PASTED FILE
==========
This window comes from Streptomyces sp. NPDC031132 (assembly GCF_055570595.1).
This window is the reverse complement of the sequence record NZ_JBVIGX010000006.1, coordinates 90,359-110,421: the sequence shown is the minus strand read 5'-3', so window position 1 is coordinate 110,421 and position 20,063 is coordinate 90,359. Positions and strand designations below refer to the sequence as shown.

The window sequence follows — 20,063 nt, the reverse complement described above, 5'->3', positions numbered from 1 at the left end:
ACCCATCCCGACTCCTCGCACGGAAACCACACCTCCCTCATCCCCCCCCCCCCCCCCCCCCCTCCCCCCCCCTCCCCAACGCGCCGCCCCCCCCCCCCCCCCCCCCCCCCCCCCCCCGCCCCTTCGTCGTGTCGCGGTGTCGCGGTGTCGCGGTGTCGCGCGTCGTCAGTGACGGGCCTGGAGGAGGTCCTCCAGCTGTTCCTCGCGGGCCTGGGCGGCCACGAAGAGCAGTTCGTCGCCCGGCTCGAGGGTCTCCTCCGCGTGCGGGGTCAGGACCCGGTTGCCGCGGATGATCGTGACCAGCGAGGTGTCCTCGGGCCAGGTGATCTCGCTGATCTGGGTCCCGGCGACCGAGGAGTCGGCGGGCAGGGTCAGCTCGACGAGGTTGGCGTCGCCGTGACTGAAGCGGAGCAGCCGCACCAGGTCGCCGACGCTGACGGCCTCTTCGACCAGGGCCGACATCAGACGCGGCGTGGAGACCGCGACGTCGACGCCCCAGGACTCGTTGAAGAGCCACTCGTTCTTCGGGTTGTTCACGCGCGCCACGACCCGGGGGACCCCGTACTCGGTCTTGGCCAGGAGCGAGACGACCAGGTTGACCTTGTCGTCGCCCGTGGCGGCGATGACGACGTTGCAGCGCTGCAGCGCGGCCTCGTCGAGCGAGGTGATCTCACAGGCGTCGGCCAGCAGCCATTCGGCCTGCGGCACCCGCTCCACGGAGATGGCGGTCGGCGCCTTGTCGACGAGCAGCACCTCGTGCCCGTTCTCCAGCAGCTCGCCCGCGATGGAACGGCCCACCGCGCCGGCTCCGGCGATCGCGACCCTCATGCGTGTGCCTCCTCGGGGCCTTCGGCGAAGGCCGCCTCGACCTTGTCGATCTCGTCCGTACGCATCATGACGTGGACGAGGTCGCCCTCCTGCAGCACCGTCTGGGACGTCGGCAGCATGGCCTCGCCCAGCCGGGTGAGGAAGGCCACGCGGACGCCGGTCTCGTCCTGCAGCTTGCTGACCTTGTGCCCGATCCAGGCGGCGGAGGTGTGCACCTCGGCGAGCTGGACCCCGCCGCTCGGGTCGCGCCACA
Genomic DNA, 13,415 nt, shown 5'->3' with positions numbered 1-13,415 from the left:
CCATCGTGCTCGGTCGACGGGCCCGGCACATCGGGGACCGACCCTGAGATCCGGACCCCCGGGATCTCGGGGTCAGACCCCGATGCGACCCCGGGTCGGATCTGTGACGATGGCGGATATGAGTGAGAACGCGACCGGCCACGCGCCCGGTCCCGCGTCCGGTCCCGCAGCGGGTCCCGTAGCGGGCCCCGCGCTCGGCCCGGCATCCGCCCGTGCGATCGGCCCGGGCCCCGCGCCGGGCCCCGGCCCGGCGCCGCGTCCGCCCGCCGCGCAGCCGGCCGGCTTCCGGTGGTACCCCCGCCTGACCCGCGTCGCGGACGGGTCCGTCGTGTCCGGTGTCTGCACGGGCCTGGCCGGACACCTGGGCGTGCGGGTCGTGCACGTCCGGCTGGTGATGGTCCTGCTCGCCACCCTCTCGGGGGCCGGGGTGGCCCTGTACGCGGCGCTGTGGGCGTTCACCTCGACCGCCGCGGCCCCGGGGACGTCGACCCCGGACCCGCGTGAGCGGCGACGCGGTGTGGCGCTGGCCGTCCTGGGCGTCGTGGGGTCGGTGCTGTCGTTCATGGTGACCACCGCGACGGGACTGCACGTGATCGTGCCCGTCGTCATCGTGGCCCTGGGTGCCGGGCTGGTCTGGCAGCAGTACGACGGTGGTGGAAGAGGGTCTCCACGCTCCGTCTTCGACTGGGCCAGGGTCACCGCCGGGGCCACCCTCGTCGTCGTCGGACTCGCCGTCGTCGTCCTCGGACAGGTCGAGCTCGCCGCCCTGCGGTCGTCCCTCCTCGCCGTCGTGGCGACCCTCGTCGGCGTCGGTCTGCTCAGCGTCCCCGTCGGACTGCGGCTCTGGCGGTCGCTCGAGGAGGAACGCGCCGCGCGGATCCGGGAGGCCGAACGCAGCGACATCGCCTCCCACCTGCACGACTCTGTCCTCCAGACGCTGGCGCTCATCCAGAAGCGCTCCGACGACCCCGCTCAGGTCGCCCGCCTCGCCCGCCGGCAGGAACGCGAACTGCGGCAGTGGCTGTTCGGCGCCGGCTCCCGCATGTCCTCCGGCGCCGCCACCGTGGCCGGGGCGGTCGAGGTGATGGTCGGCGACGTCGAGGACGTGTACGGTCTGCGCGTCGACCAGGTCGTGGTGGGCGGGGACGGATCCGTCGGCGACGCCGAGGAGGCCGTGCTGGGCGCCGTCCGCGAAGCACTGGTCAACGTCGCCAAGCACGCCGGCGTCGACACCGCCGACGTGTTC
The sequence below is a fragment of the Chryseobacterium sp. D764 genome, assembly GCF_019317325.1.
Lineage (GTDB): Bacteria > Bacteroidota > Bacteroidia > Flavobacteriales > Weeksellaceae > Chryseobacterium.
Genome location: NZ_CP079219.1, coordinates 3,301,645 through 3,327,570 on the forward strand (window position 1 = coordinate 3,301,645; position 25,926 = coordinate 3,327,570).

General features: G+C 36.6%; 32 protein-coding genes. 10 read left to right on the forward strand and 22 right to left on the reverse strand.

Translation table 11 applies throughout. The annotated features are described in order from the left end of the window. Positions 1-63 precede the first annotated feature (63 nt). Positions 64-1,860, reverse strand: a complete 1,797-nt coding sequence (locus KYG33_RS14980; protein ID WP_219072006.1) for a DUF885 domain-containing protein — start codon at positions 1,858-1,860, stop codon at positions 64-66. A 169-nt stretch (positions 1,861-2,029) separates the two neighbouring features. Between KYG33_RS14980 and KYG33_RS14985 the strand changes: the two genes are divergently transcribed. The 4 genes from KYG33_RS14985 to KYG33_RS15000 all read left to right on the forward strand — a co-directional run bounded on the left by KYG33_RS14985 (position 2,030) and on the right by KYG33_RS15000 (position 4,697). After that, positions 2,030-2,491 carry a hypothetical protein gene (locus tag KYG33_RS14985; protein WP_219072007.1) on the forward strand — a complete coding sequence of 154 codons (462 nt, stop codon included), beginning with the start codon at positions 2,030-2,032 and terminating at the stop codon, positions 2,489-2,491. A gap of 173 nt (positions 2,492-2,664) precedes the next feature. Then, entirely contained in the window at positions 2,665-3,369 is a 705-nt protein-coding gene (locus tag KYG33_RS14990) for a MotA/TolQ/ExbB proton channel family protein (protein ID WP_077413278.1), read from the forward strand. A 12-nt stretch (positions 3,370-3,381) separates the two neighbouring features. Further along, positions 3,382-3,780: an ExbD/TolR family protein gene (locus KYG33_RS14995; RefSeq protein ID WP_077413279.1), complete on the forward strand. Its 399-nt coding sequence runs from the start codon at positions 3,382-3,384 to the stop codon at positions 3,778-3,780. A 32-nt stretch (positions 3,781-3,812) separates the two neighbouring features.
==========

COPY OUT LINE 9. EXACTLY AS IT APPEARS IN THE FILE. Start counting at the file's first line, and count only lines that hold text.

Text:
Genome location: NZ_CP079219.1, coordinates 3,301,645 through 3,327,570 on the forward strand (window position 1 = coordinate 3,301,645; position 25,926 = coordinate 3,327,570).